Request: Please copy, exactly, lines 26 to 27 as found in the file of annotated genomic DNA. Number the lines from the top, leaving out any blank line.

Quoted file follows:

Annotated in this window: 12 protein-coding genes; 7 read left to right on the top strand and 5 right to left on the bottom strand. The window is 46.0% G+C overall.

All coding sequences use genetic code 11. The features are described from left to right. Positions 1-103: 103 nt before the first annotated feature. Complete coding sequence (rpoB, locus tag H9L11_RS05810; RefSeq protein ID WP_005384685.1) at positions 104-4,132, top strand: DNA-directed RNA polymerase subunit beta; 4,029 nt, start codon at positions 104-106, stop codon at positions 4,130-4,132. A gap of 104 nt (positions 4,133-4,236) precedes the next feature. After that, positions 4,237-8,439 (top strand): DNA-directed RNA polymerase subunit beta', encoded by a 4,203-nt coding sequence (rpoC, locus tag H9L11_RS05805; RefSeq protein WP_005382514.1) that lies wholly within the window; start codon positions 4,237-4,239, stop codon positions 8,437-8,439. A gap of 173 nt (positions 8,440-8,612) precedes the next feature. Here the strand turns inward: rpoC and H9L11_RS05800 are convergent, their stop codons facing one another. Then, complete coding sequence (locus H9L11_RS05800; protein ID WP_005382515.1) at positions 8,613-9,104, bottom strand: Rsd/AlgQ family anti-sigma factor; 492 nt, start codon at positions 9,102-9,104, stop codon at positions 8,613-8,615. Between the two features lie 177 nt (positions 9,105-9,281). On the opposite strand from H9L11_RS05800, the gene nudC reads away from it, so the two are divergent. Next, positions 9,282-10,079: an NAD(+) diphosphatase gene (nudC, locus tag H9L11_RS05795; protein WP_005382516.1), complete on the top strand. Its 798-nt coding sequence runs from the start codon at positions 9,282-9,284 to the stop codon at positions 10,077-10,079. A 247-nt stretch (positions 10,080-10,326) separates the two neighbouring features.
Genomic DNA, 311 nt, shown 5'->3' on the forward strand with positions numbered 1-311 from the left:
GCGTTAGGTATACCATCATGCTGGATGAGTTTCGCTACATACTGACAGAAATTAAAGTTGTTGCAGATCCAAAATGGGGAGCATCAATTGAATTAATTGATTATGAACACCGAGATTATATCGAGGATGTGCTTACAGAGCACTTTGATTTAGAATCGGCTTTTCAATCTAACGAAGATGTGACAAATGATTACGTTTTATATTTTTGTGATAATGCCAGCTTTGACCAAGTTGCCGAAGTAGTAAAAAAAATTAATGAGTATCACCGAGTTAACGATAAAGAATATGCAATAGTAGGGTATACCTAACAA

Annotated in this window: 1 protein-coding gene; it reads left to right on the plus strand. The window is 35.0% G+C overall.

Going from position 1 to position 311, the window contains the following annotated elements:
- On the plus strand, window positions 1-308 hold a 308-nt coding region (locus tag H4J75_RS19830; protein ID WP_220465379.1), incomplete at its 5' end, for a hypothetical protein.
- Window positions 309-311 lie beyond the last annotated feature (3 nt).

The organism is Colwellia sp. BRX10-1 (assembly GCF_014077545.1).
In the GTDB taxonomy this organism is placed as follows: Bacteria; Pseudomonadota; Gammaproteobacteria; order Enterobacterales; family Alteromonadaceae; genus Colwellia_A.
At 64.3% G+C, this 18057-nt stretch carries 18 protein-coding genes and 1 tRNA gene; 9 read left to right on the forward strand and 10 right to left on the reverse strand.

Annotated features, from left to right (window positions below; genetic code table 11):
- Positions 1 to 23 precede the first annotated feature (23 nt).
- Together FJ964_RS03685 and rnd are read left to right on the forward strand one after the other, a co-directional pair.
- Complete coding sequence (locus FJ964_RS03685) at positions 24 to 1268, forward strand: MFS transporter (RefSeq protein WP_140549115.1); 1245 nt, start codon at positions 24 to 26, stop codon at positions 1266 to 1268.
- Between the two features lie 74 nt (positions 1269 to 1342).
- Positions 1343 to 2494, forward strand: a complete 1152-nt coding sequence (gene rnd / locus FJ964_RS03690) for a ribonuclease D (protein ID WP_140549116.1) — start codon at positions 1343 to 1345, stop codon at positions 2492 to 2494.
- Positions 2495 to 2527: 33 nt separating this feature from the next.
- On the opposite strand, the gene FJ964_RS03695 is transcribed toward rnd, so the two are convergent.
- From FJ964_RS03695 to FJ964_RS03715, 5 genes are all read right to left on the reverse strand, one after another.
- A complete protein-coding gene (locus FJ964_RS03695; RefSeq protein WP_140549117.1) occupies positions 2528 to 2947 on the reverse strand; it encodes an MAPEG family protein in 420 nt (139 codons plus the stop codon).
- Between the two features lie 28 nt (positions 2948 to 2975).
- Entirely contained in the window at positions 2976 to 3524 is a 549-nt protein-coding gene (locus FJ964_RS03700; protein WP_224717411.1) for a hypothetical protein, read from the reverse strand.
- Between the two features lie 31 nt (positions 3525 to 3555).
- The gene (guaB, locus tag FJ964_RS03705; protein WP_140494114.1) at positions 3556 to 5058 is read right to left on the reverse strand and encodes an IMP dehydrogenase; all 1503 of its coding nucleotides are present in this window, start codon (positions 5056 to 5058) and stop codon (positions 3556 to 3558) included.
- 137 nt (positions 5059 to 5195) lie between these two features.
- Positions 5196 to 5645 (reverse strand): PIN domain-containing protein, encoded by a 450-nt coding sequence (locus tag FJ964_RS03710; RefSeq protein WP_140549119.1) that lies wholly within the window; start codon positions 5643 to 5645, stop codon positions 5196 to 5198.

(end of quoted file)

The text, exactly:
- 137 nt (positions 5059 to 5195) lie between these two features.
- Positions 5196 to 5645 (reverse strand): PIN domain-containing protein, encoded by a 450-nt coding sequence (locus tag FJ964_RS03710; RefSeq protein WP_140549119.1) that lies wholly within the window; start codon positions 5643 to 5645, stop codon positions 5196 to 5198.